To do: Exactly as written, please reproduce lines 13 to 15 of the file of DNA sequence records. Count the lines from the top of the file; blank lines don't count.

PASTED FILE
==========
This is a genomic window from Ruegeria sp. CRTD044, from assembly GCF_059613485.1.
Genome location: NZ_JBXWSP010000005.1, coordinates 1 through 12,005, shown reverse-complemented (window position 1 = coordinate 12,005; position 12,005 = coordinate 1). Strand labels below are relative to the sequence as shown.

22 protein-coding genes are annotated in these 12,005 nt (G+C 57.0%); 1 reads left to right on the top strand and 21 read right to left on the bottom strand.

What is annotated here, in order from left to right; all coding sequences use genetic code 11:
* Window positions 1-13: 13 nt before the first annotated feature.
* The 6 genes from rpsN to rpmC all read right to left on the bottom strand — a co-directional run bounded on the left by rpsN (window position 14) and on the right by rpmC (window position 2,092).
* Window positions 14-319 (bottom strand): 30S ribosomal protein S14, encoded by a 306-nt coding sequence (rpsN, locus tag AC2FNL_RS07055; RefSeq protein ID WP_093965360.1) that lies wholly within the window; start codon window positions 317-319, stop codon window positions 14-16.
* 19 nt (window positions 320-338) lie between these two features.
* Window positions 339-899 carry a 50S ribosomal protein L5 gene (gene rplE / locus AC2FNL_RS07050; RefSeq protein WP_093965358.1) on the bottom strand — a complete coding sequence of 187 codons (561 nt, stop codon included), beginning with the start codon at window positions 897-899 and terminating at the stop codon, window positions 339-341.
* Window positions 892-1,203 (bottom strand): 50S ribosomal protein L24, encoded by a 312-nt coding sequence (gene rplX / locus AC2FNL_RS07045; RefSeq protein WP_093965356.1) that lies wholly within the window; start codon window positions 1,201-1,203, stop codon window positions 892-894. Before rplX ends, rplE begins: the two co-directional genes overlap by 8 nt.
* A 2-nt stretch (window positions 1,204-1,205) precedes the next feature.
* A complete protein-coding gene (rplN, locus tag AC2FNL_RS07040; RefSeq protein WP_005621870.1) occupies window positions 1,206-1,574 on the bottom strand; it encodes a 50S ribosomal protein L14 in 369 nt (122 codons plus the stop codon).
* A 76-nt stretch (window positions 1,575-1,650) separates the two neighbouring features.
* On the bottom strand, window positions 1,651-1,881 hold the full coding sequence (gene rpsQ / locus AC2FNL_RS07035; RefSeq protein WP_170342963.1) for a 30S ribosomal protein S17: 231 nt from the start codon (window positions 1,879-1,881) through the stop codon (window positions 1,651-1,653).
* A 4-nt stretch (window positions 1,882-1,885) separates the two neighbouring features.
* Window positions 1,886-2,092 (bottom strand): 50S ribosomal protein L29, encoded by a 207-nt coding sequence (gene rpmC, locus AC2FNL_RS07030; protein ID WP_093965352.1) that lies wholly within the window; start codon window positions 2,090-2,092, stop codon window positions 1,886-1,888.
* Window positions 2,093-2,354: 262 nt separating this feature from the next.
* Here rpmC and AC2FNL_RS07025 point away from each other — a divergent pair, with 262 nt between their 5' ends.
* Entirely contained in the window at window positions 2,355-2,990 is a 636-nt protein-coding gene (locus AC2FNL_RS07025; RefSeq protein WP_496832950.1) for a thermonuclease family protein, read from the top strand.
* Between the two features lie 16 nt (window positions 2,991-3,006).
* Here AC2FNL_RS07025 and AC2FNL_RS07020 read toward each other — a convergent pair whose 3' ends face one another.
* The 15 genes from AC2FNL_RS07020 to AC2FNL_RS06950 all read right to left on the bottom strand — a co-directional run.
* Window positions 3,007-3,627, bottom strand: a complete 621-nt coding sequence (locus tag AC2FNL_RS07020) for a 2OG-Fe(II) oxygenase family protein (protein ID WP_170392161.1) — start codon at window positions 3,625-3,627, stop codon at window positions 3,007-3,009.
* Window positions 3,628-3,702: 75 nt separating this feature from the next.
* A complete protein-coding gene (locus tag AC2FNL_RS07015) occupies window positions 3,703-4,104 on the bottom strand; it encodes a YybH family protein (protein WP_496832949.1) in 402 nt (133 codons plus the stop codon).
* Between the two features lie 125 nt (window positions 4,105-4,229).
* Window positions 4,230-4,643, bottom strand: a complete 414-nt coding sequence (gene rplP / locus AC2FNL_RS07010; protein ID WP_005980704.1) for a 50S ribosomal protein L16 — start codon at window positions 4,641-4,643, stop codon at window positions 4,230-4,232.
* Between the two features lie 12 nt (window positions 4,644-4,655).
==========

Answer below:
* A 76-nt stretch (window positions 1,575-1,650) separates the two neighbouring features.
* On the bottom strand, window positions 1,651-1,881 hold the full coding sequence (gene rpsQ / locus AC2FNL_RS07035; RefSeq protein WP_170342963.1) for a 30S ribosomal protein S17: 231 nt from the start codon (window positions 1,879-1,881) through the stop codon (window positions 1,651-1,653).
* A 4-nt stretch (window positions 1,882-1,885) separates the two neighbouring features.